- It's crucial for development because it decides when and how to go for downloading the nginx image and use it in the development. Containerd also instructs runc to start a container.
- One key point to understand here is that containerd can function without Docker CLI and still start containerization if it’s absent. But, the vice-versa is not true. Docker factor will be containerd for sure. For containerization, we have to have containerd and runc. With these two, container usage is not possible.
- Docker is a collection of multiple resources like Docker Engine, CLI, and many more. Containerd is a runtime that may or may not use this tool to run containers.
- Containerd is lightweight and comes with limited resources. On the contrary, Docker is an extensive tool with wide resources that can be used in all sorts of ecosystems.
- Docker is a CLI-based tool that dictates the container image development, using nginx, and remains on the first foot. It interacts directly with the end-users. Containerd plays on the back foot and is actively involved in container image development. Docker accepts the requests, and containerd takes actions to fulfill them.
Containerd can replace Docker, but the latter can’t replace containerd. As mentioned above, containerd comes with features like a filesystem, namespaces, and cgroups; it can generate containers without any extra support. However, it will require a low-level runtime to communicate with the host operating. This job is done here by runc.
Lastly, we would like to add in our discussion about ‘containerd vs Docker Kubernetes’ that the former may not deem fit for every development project because of its very fundamental interface. However, the latter is suitable for every project.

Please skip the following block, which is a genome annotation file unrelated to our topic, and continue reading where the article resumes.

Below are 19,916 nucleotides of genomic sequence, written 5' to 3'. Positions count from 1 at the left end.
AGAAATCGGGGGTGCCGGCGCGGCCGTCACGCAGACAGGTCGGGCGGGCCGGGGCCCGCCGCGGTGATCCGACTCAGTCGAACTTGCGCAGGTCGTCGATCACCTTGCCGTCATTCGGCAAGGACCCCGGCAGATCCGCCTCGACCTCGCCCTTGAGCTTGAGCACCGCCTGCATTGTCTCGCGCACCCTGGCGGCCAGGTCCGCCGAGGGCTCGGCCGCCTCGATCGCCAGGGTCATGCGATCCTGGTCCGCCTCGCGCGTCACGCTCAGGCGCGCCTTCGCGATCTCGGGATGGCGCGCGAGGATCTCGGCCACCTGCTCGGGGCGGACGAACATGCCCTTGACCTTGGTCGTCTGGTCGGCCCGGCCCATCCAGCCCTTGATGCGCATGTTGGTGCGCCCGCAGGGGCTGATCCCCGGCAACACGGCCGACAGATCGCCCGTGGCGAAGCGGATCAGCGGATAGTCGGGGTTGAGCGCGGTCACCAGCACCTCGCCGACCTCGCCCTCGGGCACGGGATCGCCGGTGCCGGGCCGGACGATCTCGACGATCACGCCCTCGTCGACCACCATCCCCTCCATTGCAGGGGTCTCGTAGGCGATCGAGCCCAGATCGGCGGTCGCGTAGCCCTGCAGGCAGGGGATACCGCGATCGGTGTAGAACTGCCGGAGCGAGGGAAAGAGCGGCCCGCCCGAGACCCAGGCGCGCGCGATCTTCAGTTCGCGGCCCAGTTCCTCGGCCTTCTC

For instance, Docker is preferred for development scenarios where production workloads are used. Also, if a developer is new in the domain and wants everything crucial at their disposal, Docker is the best bet to make.
To sum up, we would like to deduce that developers should not try to find occasions to differentiate between these two. Rather, they should find a middle path so that the benefits of both worlds are utilized.
Container-based or distributed app development is on the all-time rise. As one tries to get involved in this, Docker and containerd are two resources you end up using too often. While Docker is optional, containerd is mandatory as this is the runtime, without which your services won’t run.
Knowing the use cases, pros, cons, and key features of both these resources lead to their effective utilization. The post covered all these points in detail. We hope you’re now fully aware of container runtime Docker vs containerd and use them according to your project’s needs.